Introduction to Hyperspectral Imaging Technology
Hyperspectral imaging (HSI) technology has rapidly gained popularity over the past few decades. A combination of spectroscopy and imaging, HSI captures and analyzes images in many different wavelengths across the electromagnetic spectrum. Instead of capturing images using three spectral bands (red, green, and blue) in the visible spectrum like a conventional RGB imaging technology, HSI can capture images in the other wavelengths like infrared, etc., revealing more information about the objects and materials being imaged.
How Does Hyperspectral Imaging Work?
HSI captures images using hundreds and thousands of narrow contiguous spectral bands, providing a detailed spectral signature of the objects in the scene. It involves the use of a hyperspectral camera designed to capture images across a wide range of the electromagnetic spectrum, typically from the visible to near-infrared (VNIR) or shortwave infrared (SWIR) regions.
When the hyperspectral camera captures an image, it records the intensity of light reflected or emitted from each pixel in the image across a wide range of wavelengths. This spectral data is then processed to generate a hyperspectral image, with each pixel containing a spectrum of the reflected or emitted light from the corresponding location on the object. The resulting hyperspectral image can be analyzed using specialized software to identify and differentiate materials based on their unique spectral signatures or to extract valuable information about the composition and characteristics of an object or material.
Hyperspectral Imaging Applications
With its ability to provide a much more detailed and comprehensive view of an object or material in a rapid, non-destructive manner, HSI is widely used across multiple industries, from agriculture and food to healthcare and even art conservation. For example, it can be used to monitor crop health by analyzing the spectral signatures of plants, allowing growers to detect diseases or nutrient deficiencies before they become visible to the naked eye. HSI can also be used for food quality analysis and control, including sorting fruits and vegetables based on ripeness or sugar content, or grading meat products based on marbling and fat content.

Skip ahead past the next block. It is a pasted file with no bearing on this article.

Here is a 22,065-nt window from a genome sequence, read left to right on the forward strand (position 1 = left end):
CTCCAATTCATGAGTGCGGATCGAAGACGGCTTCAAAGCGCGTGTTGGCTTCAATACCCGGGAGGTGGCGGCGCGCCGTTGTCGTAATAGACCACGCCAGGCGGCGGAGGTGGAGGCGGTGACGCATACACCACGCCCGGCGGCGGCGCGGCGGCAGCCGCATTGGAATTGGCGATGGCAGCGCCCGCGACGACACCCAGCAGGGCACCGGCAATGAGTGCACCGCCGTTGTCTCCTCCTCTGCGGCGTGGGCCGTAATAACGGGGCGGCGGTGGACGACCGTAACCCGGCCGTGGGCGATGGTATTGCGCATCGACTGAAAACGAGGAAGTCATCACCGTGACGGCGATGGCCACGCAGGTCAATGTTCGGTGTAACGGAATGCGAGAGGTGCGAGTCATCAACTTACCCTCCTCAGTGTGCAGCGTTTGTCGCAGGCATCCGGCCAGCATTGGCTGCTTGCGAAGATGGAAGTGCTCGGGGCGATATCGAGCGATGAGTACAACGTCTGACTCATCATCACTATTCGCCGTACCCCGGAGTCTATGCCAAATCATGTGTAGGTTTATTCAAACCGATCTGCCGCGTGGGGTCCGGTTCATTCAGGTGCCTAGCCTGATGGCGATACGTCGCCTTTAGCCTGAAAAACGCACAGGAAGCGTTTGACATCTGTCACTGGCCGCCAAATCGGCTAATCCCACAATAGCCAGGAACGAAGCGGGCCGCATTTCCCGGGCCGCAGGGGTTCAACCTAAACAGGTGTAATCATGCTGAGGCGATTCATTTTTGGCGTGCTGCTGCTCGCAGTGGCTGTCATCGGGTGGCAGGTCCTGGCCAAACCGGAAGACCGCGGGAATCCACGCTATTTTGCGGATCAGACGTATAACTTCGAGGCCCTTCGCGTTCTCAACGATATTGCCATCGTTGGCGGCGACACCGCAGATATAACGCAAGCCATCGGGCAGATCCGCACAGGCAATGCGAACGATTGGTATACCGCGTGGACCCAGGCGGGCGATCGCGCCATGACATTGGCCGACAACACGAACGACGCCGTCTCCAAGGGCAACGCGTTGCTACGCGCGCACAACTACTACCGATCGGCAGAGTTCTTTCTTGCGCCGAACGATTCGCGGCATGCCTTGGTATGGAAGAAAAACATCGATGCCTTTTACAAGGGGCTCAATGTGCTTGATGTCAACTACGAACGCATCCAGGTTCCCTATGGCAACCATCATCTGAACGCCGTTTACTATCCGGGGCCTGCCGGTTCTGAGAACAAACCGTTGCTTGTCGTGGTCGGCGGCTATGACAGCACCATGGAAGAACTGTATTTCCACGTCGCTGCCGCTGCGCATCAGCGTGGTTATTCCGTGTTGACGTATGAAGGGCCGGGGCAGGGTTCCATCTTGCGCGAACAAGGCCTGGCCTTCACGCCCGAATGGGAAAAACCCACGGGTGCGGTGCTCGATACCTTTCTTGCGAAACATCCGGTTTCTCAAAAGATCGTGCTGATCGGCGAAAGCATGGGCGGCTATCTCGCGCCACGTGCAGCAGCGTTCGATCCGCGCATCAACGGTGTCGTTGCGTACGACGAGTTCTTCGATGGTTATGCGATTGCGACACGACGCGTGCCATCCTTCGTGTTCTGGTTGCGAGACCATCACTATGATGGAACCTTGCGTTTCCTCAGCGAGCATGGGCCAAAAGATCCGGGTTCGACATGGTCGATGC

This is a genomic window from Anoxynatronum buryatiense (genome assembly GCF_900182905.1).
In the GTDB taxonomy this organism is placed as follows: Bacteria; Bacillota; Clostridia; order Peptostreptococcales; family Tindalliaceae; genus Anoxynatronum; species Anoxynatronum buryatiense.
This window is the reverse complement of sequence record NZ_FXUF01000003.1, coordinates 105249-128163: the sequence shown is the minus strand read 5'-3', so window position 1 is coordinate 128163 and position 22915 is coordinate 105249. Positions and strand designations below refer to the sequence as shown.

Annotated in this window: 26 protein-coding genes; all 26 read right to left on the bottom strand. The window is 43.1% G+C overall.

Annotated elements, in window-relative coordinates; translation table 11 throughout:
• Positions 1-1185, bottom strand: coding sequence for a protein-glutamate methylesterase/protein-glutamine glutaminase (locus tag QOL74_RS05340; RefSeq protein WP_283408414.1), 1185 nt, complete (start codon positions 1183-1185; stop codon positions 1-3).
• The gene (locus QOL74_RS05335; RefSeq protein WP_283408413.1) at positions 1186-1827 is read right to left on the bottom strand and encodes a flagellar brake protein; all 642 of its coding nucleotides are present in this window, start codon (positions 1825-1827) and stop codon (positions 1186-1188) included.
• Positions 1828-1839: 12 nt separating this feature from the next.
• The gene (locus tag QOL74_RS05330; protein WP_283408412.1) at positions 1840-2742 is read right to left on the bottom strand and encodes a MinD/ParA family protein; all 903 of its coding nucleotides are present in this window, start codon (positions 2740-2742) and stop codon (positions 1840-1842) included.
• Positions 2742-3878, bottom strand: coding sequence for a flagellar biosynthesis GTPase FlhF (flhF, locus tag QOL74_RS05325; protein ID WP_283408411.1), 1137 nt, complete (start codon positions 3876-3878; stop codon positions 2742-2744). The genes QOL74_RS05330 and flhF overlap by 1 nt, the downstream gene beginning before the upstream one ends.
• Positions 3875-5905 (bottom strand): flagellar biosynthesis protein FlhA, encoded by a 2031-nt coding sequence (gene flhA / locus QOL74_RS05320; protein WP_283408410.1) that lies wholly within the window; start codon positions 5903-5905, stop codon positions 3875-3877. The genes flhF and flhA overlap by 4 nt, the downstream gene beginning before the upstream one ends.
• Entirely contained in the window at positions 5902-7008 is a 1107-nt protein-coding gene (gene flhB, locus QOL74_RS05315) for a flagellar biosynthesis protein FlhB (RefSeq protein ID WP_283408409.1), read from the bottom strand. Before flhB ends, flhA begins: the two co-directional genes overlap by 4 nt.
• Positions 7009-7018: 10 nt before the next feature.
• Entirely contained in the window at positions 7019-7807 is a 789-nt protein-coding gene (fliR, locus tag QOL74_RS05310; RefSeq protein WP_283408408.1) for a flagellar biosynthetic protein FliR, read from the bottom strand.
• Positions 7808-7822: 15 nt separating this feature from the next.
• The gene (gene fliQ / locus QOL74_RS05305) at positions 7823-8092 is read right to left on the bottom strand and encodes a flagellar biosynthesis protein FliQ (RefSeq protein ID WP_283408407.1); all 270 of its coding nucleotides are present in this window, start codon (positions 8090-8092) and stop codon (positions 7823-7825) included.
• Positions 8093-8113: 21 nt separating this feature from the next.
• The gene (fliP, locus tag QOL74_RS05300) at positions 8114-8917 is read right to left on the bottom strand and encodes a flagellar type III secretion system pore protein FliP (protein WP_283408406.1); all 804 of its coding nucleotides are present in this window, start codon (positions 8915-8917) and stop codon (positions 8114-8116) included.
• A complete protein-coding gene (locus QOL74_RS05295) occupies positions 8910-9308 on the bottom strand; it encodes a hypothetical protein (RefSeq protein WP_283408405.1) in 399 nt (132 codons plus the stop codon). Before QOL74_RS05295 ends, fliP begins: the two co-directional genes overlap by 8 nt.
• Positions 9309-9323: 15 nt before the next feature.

In healthcare, HSI has emerged as one of the promising tools for wound care and skin cancer diagnosis. Through analyzing the unique spectral signatures of tissues, information regarding tissue health, like oxygenation, blood circulation efficiency, etc., can be obtained to help monitor wound healing progression or differentiate between healthy skin tissue and cancerous tissue. HSI is also increasingly being used in the field of art conservation. Using HSI, spectral signatures of paintings and other artifacts can be obtained and analyzed to identify the pigments, binding media, etc., used or even reveal details like under-drawings that are invisible to the naked eye.
Specim Hyperspectral Cameras and Solutions
Specim, part of Konica Minolta Group, offers an extensive selection of pushbroom (line scan) hyperspectral cameras and solutions that are widely used in various research and industrial applications. From the compact Specim IQ hyperspectral camera designed to be used in laboratories or on-site operations and industrial-grade Specim FX series hyperspectral cameras that can easily fit into any new or pre-existing machine vision system to airborne hyperspectral systems.
Specim IQ hyperspectral camera (left) and Specim FX10 hyperspectral camera (right).
Image courtesy of SPECIM, SPECTRAL IMAGING LTD.
Interested to find out more about Specim hyperspectral cameras and solutions, or perhaps require assistance finding the right ones for your application needs? Our HSI experts are here to help. Contact us for a free consultation now.